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I think that the relative wing loading bit applies regardless of relative wing area *if* the airfoil and chords are similar. I think the problem they many designers have had over the years, even Rutan, is that airfoil behavior can be unpredictable so apples and oranges combination can bite you if the theory doesn’t hold. Apples and apples remains a pretty safe bet.
Looking at Sockmonkey's designs with the delta in back, regular wing/canard in front, definitely gets into apples and oranges territory!
 

cluttonfred

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I was not saying that a Payen or Delanne or Sockmonkey apples and oranges approach couldn't work, only that 3:2 wing loading rule of thumb would not necessarily apply.

Looking at Sockmonkey's designs with the delta in back, regular wing/canard in front, definitely gets into apples and oranges territory!
 

Sockmonkey

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I was not saying that a Payen or Delanne or Sockmonkey apples and oranges approach couldn't work, only that 3:2 wing loading rule of thumb would not necessarily apply.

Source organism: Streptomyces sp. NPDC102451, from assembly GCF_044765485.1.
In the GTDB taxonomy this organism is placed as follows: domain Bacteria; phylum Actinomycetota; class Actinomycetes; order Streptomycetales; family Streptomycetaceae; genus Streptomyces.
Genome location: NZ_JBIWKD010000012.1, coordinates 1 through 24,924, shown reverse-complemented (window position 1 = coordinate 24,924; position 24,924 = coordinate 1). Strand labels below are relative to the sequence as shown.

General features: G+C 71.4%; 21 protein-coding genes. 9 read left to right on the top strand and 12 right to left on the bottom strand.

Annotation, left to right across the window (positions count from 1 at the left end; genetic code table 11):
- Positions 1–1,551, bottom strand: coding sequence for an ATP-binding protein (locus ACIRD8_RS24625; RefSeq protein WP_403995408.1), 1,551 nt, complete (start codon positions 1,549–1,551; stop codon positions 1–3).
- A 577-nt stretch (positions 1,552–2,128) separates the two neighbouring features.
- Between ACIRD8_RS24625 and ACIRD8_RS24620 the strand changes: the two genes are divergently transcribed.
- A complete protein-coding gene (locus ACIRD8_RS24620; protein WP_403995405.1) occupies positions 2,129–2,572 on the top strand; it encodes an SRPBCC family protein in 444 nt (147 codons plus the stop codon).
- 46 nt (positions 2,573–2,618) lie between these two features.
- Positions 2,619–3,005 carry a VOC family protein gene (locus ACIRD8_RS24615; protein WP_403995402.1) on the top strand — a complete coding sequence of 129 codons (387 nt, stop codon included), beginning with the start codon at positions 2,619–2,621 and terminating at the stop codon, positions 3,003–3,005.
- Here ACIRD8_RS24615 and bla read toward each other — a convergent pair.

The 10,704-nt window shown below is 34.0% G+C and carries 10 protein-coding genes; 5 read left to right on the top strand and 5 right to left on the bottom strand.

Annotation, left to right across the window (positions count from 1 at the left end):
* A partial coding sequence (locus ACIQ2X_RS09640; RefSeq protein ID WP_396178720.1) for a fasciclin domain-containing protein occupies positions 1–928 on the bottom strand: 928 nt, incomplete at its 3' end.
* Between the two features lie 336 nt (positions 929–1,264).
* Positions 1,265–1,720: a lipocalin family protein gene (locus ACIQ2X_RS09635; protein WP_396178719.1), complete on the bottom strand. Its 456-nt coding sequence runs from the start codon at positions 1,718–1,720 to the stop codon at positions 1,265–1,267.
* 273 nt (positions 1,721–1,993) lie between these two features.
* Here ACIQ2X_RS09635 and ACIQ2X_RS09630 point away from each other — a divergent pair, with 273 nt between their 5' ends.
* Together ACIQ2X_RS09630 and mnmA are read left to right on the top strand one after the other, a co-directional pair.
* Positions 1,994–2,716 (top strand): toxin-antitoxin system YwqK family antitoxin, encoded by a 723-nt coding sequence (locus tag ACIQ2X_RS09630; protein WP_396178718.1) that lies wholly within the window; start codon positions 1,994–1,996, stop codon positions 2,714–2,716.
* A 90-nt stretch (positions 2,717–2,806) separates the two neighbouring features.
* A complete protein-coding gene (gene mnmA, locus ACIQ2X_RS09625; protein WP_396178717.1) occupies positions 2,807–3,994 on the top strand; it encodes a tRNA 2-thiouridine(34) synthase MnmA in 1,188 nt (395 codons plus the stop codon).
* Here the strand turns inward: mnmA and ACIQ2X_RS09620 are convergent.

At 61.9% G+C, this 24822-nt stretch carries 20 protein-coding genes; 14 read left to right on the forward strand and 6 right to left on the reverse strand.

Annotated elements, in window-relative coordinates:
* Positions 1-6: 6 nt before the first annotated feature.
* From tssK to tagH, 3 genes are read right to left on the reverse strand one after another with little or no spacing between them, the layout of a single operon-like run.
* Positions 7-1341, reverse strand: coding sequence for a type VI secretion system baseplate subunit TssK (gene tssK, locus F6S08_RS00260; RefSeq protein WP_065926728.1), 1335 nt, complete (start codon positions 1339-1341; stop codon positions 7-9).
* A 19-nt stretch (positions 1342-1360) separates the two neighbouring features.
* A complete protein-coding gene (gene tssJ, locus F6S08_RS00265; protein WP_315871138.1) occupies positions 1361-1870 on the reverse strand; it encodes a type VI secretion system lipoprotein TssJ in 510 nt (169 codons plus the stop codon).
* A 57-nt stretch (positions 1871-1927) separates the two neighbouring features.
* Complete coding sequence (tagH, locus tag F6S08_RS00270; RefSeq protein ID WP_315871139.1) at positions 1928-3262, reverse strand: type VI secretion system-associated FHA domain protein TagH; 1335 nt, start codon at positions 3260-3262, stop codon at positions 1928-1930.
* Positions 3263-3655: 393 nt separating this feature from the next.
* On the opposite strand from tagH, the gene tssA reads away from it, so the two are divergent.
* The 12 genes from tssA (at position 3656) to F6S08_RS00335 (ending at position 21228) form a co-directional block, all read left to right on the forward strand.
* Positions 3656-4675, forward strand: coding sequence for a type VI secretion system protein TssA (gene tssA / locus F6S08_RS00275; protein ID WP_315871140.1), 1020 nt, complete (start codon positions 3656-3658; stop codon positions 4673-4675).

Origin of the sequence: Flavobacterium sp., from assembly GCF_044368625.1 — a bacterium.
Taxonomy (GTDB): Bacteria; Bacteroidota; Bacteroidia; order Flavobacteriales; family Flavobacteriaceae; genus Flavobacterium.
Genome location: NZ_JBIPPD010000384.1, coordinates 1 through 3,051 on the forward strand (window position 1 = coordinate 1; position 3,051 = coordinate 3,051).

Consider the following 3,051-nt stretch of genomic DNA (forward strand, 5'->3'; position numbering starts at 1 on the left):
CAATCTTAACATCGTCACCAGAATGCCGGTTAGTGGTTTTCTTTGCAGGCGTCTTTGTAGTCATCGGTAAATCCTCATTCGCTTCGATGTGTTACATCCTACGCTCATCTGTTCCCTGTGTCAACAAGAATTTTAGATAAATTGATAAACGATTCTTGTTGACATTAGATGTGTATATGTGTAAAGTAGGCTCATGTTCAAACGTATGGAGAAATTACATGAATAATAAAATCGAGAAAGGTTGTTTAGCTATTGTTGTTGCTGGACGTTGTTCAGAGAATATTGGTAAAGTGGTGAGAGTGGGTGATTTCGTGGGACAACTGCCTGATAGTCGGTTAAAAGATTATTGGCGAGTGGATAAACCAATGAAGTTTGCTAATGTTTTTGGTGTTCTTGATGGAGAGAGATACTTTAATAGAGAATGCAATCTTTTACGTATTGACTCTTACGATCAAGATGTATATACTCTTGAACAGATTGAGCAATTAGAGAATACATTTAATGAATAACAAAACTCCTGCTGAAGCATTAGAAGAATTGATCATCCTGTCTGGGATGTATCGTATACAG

I would still use the 3:2 wing loading rule just in case. Plus, a delta should have a low area loading anyhow so the L/D ratio doesn't suffer.
 

cluttonfred

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I think that delta pusher layout could work with a larger canard for a light single seater perhaps with a two-stroke paramotor engine so the pilot dominates weight and balance considerations. Place the rear wheels forward of the most rearward allowable CG position and make the pilot's seat adjustable. If the nose-gear rocks up and it sits on the tail then your seat (and the CG) is too far back. That said, I don't think it really needs the canard if you have elevons on the delta. Just keep it simple.

This aircraft takes Sockmonkey’s Delta rear wing to the extreme. Maybe a larger canard would make it more ‘tandem’